In a nutshell, the “world community” opted to abandon Rwanda to its fate, i.e. to the genocidaires who now had almost free reign. It only took the deaths of ten Belgian troops for the world to flee with its tail between its knees and then stand by as over a million Rwandans were killed ruthlessly.
Their deaths were undoubtedly heinous and disgusting. They were apparently insulted, threatened, and beaten before being killed. Some were slain immediately away, while the remainder resisted for three hours in one of the buildings at the Rwandan army barracks where they had been brought, but were eventually overwhelmed and killed by grenades and machine-gun fire. The mangled remains of the Belgian paratroopers were subsequently thrown in a mound at a local hospital mortuary, causing more consternation for the UN personnel and commander when they eventually reached their soldiers.
The memorial monument, established by the Belgians on 7 April 2000, is therefore a doubly gloomy spot: not just as a commemoration location for the 10 deceased soldiers, but also as a place to grieve the “international community’s” horribly reactionary reaction – to flee and abandon Rwanda.
What to see during your visit to the Belgian Peacekeepers Memorial Centre in Kigali.
The facility, which was once part of an army installation, is entered by a gate, with an ancient barrier boom that has been permanently swung 90 degrees out of the way. Beyond there is a cluster of single-story buildings, with a tiny memorial garden to the right.
Tourists who visit Camp Kigali will witness the ten granite stone columns, each commemorating a Belgian soldier killed on that terrible day. Each granite stone has the initials of each of the ten Belgian soldiers engraved at the bottom; and these can be matched to the commemorative plaques on a neighboring wall that displays the complete names of the deceased troops. In addition, each stone has horizontal incisions bent into it that represent the soldier’s age at the time of their death.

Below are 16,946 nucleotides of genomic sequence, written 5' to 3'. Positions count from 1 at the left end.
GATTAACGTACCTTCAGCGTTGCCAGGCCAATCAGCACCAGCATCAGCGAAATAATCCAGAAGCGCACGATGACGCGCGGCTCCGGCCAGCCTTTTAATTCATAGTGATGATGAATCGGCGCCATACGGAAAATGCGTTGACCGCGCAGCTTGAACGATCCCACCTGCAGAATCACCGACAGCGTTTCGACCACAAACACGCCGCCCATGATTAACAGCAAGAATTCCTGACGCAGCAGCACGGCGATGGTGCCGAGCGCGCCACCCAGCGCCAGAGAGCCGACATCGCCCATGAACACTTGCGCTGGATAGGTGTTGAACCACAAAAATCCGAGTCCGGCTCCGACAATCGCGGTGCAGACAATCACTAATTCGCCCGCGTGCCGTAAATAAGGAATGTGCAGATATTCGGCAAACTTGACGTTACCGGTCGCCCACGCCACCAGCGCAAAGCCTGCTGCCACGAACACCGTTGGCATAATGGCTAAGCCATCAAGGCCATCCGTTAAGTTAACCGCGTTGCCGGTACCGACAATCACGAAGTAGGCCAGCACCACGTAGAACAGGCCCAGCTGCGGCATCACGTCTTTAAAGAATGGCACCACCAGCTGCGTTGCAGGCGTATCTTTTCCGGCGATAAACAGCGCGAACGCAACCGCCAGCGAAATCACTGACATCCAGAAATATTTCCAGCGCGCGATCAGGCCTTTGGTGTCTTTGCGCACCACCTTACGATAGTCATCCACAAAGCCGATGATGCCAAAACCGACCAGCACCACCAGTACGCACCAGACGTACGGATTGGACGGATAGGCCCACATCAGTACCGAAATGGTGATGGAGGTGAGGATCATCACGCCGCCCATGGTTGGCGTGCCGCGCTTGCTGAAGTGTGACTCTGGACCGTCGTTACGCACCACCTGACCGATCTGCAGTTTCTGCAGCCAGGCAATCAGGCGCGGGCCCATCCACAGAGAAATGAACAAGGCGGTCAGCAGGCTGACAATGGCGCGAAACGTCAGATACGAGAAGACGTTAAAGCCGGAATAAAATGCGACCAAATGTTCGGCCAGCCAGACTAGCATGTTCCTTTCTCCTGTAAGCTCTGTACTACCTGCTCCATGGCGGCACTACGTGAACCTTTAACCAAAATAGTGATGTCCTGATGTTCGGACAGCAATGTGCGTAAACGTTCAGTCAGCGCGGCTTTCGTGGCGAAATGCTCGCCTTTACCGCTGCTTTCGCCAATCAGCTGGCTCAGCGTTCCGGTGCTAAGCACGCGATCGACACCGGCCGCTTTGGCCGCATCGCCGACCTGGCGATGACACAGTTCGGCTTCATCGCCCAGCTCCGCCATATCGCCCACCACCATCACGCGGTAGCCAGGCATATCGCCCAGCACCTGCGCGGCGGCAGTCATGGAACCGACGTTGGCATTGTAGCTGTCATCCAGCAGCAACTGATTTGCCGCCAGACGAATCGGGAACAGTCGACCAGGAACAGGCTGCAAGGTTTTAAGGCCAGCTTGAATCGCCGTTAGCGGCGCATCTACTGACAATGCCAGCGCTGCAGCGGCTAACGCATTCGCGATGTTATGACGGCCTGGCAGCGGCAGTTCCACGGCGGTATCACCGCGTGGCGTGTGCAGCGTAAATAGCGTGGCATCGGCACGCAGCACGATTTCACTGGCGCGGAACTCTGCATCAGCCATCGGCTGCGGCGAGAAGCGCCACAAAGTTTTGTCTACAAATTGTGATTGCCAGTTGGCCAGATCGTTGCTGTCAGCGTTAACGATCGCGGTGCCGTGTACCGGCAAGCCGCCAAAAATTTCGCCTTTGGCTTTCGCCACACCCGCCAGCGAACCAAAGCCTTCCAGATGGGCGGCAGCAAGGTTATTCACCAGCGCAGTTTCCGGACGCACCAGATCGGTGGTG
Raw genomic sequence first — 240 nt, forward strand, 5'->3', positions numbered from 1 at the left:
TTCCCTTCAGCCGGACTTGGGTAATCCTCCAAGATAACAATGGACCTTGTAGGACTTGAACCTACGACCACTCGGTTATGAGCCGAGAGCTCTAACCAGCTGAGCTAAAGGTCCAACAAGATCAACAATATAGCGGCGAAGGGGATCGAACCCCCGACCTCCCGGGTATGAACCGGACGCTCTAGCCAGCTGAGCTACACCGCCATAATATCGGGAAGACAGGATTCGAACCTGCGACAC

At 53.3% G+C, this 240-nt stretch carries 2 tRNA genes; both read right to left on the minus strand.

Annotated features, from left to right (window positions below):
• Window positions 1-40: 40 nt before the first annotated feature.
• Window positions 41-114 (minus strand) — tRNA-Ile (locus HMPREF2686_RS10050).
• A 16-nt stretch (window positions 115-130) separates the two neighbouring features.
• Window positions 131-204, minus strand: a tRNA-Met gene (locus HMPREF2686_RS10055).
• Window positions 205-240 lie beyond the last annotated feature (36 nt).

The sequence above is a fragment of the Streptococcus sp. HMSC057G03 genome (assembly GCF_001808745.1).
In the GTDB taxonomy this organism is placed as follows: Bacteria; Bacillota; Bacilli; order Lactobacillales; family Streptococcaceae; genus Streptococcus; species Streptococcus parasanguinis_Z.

Camp Kigali also includes the structure where ten Belgian troops sought sanctuary and fought till their deaths. The structure is distinguished by bullet-ridden walls that identify the location where they were gunned down. There is also a memorial with the names of each soldier who was killed on the premises.
There are two additional rooms available, as well as a number of trilingual (French, Dutch, English) panels providing a general overview of different genocides throughout history (albeit not all of the incidents described here are universally classified as genuine genocide), as well as some basic facts.
How to get to the Belgian Peacekeepers Memorial Centre in Kigali.
The Belgian Peacekeepers Memorial Centre in Kigali is located in Kigali City, 22 minutes from Kigali International Airport. Just south of Kigali’s centre, about a mile from the large roundabout at the city’s northern entrance, three-quarters of a mile from the Hotel des Mille Collines, and only steps from the Serena Hotel (formerly Diplomats, the InterContinental), at the end of Avenue de l’Armee, where it curves 90 degrees to intersect with Boulevard de la Revolution.